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HSBC: Pound Sterling's "Balance of Risks" Pointed Higher, see Further Upside vs. Euro and Dollar if Brexit Deal Passes

Pound sterling forecast

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- "balance of risks have shifted in favour of further GBP upside"

- Short-term political uncertainty likely to weigh

- Pound-to-Euro exchange rate at 1.1575

- Pound-to-Dollar exchange rate at 1.2827

Despite a week of losses for Pound Sterling, foreign exchange strategists at HSBC say they believe the "balance of risks" facing the currency are now tilted to the upside.

Analysts at the UK's largest high-street lender say a looming Brexit extension reduces the immediate threat of a 'no deal' Brexit, while eventual Parliamentary approval for a Brexit deal would likely see Sterling rally higher.

"Uncertainty prevails as to what the next steps might be," says Daragh Maher, Head of Research and a FX Strategist at HSBC in New York. "However, amid the political wrangling, the balance of risks have shifted in favour of further GBP upside despite its sharp rally over the last two months."

The Pound has been rising steadily against the Euro, U.S. Dollar and other major currencies over recent weeks as markets saw the odds of a 'no deal' Brexit taking place on October 31 diminish.

The rally was given a further boost when Prime Minister Boris Johnson returned from Brussels with a revised deal that showed it could command the majority of the House of Commons when it was put to a vote on Tuesday night.

However, the brakes were applied to the Pound's gains when Parliament subsequently voted against the Government's planned timetable for passing the legislation through Parliament, leading the Prime Minister to pause attempts to pass the legislation.

Johnson said he would now wait on the EU to deliver a decision on delaying Brexit. It is believed Johnson would prefer a short extension, believed to be French President Emmanuel Macron's favoured approach, in order to pressure MPs into backing his deal.

However, it is reported other countries, including Germany favour a longer extension to January 31. A decision could come on Monday.

For Sterling, a long long extension is something of a two-edged sword.

"The threat of 'no deal' has been pushed down the road and is unlikely to suddenly re-emerge as a downside risk for GBP," says Maher. "The main current downside risk to GBP centres on the possibility of a General Election and the associated uncertainty."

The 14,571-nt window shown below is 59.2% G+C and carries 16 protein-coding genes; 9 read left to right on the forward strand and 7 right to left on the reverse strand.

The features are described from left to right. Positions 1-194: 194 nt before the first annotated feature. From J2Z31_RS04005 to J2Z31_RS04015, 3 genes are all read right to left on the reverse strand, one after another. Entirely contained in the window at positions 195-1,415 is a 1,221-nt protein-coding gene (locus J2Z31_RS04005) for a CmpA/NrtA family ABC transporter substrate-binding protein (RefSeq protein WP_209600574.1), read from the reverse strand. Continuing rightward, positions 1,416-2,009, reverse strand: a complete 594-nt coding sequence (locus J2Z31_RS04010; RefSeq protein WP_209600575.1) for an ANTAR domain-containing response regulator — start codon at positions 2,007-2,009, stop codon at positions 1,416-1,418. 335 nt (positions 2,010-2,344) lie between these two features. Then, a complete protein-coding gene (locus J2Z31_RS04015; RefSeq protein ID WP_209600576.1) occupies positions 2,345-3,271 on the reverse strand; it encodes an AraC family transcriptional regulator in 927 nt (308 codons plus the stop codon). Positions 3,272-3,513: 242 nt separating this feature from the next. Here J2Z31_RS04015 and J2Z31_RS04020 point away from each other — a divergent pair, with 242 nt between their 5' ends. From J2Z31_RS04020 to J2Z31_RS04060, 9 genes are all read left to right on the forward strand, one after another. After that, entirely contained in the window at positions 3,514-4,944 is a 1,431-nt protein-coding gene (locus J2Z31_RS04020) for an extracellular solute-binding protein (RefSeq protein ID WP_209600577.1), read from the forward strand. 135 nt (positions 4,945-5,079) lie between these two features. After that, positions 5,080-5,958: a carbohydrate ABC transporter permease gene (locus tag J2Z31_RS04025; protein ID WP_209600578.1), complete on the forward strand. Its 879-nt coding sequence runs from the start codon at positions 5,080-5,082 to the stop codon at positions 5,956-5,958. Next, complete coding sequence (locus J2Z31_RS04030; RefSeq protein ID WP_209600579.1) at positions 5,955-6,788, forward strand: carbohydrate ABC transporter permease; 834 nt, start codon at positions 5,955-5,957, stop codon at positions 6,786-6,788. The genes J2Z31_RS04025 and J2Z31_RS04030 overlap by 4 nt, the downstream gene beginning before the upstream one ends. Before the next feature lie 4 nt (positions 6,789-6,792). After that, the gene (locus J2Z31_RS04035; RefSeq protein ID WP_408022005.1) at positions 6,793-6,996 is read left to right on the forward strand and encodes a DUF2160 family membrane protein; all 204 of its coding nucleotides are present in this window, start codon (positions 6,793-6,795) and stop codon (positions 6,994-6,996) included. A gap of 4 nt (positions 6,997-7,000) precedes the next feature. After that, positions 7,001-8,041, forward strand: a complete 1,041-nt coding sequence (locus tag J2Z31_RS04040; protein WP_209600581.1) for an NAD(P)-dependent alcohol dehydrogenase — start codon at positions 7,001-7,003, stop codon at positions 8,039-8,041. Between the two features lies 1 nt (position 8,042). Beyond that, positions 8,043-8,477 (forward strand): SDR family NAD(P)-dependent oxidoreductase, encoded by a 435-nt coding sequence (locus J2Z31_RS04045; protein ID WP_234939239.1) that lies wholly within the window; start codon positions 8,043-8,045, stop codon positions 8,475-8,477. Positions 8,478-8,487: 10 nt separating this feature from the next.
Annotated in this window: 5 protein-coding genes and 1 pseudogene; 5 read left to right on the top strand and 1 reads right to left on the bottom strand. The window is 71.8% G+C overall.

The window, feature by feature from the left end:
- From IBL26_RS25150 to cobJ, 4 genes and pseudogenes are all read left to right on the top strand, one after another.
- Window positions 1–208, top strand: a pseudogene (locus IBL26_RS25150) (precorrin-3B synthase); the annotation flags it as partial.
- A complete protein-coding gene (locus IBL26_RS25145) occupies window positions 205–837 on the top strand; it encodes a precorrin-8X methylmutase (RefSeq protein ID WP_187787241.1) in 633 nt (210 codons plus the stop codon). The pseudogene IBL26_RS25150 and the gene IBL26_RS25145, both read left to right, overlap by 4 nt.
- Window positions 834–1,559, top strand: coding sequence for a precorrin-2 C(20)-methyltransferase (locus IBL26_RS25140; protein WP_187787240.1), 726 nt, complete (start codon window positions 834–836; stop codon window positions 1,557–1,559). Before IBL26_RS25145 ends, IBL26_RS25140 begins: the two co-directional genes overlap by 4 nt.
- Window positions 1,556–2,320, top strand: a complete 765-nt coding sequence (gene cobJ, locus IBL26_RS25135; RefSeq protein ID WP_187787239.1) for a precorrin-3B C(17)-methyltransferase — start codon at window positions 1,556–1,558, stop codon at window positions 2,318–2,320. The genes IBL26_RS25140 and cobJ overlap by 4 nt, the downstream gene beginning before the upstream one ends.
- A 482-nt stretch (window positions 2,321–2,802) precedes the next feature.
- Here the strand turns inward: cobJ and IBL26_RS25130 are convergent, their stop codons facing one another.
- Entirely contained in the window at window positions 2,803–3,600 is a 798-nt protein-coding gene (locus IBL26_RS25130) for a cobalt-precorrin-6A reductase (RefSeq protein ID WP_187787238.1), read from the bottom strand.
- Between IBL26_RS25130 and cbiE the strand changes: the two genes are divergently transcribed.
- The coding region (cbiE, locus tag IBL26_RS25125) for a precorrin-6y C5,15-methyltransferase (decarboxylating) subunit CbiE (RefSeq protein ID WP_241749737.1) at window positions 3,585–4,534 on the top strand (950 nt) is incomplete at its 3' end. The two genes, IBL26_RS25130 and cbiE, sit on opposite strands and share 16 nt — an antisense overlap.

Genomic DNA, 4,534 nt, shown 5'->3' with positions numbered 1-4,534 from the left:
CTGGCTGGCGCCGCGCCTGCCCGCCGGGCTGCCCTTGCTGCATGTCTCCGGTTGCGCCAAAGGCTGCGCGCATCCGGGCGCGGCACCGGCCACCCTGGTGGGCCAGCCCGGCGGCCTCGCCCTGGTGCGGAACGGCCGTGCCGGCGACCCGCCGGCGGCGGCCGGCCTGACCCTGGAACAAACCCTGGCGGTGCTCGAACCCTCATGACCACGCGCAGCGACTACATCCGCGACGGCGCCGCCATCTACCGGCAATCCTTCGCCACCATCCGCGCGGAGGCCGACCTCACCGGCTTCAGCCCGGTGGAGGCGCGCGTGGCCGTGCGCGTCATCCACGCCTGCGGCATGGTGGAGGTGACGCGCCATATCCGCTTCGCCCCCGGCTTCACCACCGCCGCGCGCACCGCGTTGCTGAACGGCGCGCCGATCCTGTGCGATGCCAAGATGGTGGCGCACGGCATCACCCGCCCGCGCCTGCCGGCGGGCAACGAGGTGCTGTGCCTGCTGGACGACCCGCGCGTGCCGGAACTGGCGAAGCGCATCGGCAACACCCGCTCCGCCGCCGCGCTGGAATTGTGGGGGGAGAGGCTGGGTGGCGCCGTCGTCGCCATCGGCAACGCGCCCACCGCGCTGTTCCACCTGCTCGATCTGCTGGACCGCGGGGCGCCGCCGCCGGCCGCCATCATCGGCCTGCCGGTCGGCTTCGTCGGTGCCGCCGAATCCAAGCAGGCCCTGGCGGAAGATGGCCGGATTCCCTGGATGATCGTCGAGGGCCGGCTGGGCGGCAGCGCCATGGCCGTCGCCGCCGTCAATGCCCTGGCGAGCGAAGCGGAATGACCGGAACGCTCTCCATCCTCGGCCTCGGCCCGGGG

Prime Minister Boris Johnson on Thursday said he would ask Parliament to vote for a General Election on Monday, while also agreeing to extend the time required to debate the Brexit deal in Parliament.

Johnson will need to secure a 2/3 majority in Parliament to secure the election, however it looks clear that opposition parties will not agree to the vote.

Government sources have subsequently said they would pull business away from Parliament, thereby guaranteeing a 'zombie' Parliament.

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Uncertainty is rising, and this bodes for short-term weakness in Sterling we believe.

However, HSBC are looking beyond the short-term and say the passing of a deal would aid Sterling suggest the majority of analysts we have heard from.

"There is scope for further GBP upside should Parliament approve a Brexit deal. We have long argued that a deal would likely see GBP/USD gravitate towards 1.40-1.45," says Maher. "The upside risk for GBP in part relies on the idea that should support for a deal be secured in the UK’s parliament, the focus might move back to the economic data. The UK would enter a transition period until the end of 2020, with possible extensions for an additional year or two."

HSBC’s economists note that passing a deal could boost business investment and consumer confidence, while lower inflation from a stronger Pound could help support real incomes.

 

General Election Poses Problems for the Pound

The prospect of a General Election will however likely keep the Pound under pressure, as the electorate could throw up some market-unfriendly results.

One 'unfriendly' result for Pound Sterling would be another hung parliament where no one party holds a majority. The risk with such an outcome is that the UK faces another period of deadlock in Parliament, ensuring no sustainable resolution to Brexit is agreed.

Another market-unfriendly outcome would be a Jeremy Corbyn-lead government, with Nigel Green, CEO of the de Vere Group saying: "Labour leader and leftist firebrand Jeremy Corbyn might become the UK’s next Prime Minister. His anti-business, low-profit, high-tax policies - including a possible wealth tax - can be expected to spook the financial markets, damage long-term sustainable growth of the British economy, put more pressure on UK financial assets, and lead to a significant sell-off of the Pound."

Polls do however point to a Conservative majority shaping up, with the party growing its lead over Labour and the Brexit Party since Johnson replaced Theresa May as Prime Minister.

"Unless the polls swing aggressively towards the Brexit Party or Labour at the expense of the Conservatives, election uncertainty weighing on UK risk should be bought into if you, as we do, believe the election base case is a Conservative majority. We still like buying dips," says Adam Pickett, at Strategist with CitiFX on his approach to Sterling going forward.

Neil Jones, Head of FX Sales, Financial Institutions, at Mizuho Bank in London says he sees an election coming, and that under a worst case scenario a Brexit extension lasts up to January 31. However, the outcome of the election is expected to "generate Sterling demand," says Jones, and this "all favours higher, longer-term Sterling into 2020."

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